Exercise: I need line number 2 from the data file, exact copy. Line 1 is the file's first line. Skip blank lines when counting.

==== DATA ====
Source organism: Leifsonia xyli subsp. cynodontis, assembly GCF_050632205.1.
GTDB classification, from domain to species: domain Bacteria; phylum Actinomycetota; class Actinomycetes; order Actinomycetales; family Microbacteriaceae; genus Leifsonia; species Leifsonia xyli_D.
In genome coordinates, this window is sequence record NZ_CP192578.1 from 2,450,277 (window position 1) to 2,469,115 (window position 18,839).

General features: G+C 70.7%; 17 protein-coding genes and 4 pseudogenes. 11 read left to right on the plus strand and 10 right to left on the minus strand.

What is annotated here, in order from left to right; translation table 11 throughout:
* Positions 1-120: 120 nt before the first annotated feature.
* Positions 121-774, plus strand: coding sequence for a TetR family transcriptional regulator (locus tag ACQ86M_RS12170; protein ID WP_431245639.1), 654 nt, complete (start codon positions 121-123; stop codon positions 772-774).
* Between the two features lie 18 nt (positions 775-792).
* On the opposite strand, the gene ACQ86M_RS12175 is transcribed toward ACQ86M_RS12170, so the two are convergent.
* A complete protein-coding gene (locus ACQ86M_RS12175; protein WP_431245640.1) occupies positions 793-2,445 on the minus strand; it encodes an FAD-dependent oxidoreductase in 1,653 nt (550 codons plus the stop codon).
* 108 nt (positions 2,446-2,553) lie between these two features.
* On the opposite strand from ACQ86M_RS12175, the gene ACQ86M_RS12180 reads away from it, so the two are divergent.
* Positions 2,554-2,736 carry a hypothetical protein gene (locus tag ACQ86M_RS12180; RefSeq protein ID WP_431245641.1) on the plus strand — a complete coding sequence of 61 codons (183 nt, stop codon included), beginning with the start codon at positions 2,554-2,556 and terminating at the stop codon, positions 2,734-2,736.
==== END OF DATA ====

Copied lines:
GTDB classification, from domain to species: domain Bacteria; phylum Actinomycetota; class Actinomycetes; order Actinomycetales; family Microbacteriaceae; genus Leifsonia; species Leifsonia xyli_D.